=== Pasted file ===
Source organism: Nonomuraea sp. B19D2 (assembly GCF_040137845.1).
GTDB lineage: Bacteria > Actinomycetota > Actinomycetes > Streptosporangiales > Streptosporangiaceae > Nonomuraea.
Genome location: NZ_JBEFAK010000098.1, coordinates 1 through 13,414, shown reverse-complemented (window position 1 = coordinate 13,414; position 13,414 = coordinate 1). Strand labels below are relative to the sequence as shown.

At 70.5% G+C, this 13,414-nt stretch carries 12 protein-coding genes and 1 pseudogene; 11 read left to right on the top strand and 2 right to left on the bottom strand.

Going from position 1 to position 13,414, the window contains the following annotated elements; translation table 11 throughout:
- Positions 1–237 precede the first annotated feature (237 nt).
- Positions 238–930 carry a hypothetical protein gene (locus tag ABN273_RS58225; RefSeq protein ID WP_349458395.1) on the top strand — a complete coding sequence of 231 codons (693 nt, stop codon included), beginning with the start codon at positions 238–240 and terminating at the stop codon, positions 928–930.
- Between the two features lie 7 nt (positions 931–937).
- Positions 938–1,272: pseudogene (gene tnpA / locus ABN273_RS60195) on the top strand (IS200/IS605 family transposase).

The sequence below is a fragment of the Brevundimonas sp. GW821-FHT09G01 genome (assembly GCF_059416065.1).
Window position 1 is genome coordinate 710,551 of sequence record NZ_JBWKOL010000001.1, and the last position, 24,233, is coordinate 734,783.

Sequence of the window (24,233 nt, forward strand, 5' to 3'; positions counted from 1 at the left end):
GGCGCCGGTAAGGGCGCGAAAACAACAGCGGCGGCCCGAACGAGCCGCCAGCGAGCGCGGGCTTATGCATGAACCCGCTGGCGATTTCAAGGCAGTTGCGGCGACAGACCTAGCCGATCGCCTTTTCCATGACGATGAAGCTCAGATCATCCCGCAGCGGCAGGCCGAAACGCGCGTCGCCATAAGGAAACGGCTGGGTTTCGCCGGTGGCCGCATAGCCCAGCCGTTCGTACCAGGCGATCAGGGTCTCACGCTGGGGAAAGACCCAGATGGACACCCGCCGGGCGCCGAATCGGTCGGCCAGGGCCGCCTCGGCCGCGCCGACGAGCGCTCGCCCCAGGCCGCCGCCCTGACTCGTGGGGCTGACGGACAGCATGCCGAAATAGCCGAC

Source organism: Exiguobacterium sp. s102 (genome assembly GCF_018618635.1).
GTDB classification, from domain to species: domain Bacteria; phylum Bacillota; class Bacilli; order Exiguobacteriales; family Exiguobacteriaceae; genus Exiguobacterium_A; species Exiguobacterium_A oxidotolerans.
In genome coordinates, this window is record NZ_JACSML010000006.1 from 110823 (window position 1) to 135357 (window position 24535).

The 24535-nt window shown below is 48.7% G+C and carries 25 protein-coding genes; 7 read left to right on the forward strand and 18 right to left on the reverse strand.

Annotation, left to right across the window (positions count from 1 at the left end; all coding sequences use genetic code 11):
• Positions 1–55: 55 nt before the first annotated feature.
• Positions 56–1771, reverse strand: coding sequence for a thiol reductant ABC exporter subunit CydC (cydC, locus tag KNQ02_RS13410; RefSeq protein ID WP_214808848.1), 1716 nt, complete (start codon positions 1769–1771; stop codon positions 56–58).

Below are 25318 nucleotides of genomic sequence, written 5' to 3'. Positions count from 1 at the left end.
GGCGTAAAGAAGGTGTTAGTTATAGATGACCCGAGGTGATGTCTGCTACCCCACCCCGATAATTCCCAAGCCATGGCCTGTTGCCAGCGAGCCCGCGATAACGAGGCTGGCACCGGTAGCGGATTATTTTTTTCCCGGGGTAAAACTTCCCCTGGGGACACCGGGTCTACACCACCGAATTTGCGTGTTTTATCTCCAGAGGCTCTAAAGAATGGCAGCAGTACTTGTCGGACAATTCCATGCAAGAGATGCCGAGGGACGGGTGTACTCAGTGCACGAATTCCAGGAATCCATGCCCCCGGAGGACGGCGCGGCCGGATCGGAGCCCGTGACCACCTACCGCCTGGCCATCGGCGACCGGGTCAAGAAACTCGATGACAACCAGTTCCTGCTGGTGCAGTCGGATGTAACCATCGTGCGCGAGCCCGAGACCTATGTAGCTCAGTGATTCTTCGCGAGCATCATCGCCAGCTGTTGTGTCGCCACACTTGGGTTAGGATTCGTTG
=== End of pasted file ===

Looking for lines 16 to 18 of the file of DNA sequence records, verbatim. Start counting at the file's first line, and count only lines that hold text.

In genome coordinates, this window is record NZ_JACSML010000006.1 from 110823 (window position 1) to 135357 (window position 24535).

The 24535-nt window shown below is 48.7% G+C and carries 25 protein-coding genes; 7 read left to right on the forward strand and 18 right to left on the reverse strand.

Annotation, left to right across the window (positions count from 1 at the left end; all coding sequences use genetic code 11):